Founding Director, UNC Center of Excellence for Eating Disorders.
Anorexia nervosa has the highest mortality rate of any psychiatric illness, with deaths from consequences of starvation and suicide. Yet, we have trivialized and misunderstood this often fatal illness for decades. Our global efforts in the genetics of eating disorders have rapidly accelerated our understanding of the biology of this illness and provided clues for why we have been largely unsuccessful in its treatment. The largest genome-wide association study to date (>16,000 cases and 50,000 controls) has recently identified eight loci significantly associated with anorexia nervosa and a unique pattern of genetic correlations that strongly suggest both psychiatric and metabolic origins.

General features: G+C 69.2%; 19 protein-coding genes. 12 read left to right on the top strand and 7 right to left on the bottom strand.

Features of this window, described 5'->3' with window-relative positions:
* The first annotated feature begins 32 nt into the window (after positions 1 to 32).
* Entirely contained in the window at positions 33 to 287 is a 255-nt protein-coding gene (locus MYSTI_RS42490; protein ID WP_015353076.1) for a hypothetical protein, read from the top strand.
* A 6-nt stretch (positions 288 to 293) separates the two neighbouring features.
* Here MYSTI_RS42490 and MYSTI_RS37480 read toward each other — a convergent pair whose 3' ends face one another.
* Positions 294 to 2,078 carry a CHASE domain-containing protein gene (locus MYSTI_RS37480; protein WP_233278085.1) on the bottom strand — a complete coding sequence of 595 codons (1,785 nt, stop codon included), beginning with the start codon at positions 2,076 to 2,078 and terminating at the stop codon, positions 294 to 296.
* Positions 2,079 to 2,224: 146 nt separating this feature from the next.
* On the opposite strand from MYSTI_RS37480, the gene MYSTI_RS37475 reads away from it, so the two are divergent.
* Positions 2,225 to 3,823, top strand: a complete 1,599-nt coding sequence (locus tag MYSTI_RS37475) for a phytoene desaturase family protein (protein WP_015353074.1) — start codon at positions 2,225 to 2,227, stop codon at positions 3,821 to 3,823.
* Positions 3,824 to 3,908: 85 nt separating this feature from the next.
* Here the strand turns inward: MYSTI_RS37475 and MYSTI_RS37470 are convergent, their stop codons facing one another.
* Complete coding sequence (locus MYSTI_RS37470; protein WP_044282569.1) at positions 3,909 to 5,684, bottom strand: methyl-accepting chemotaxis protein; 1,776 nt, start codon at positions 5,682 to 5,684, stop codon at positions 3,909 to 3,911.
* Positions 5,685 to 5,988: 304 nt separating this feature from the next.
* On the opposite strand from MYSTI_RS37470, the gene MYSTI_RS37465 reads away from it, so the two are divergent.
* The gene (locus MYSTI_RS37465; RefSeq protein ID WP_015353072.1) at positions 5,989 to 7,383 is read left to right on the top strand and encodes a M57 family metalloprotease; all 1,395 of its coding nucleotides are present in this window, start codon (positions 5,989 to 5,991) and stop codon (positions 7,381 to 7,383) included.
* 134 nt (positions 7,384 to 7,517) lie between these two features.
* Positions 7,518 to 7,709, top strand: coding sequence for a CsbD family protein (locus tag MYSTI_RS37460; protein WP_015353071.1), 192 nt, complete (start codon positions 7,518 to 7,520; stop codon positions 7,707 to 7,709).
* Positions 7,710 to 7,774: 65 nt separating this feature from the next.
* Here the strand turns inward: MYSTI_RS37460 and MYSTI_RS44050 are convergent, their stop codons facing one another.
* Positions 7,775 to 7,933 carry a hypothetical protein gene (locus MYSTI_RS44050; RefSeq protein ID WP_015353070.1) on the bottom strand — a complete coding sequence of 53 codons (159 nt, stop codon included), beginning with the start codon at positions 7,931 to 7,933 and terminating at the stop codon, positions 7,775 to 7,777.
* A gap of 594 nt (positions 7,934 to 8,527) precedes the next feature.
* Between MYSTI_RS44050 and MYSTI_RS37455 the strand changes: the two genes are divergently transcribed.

Dr. Bulik will discuss how a failure to attend to the metabolic aspects of this illness may contribute to poor treatment outcomes. Importantly, genes don’t act alone. Our work with genetics is helping identify who is most vulnerable to social pressures to diet or achieve negative energy balance. In this talk, Dr. Bulik will also provide a blueprint for clinicians to understand the basics of complex trait genetics and how to talk with patients and families about genetic and environmental causes of illness.
Distinguished Professor of Eating Disorders, University of North Carolina at Chapel Hill.
Professor, Department of Medical Epidemiology and Biostatistics Karolinska Institutet, Stockholm, Sweden.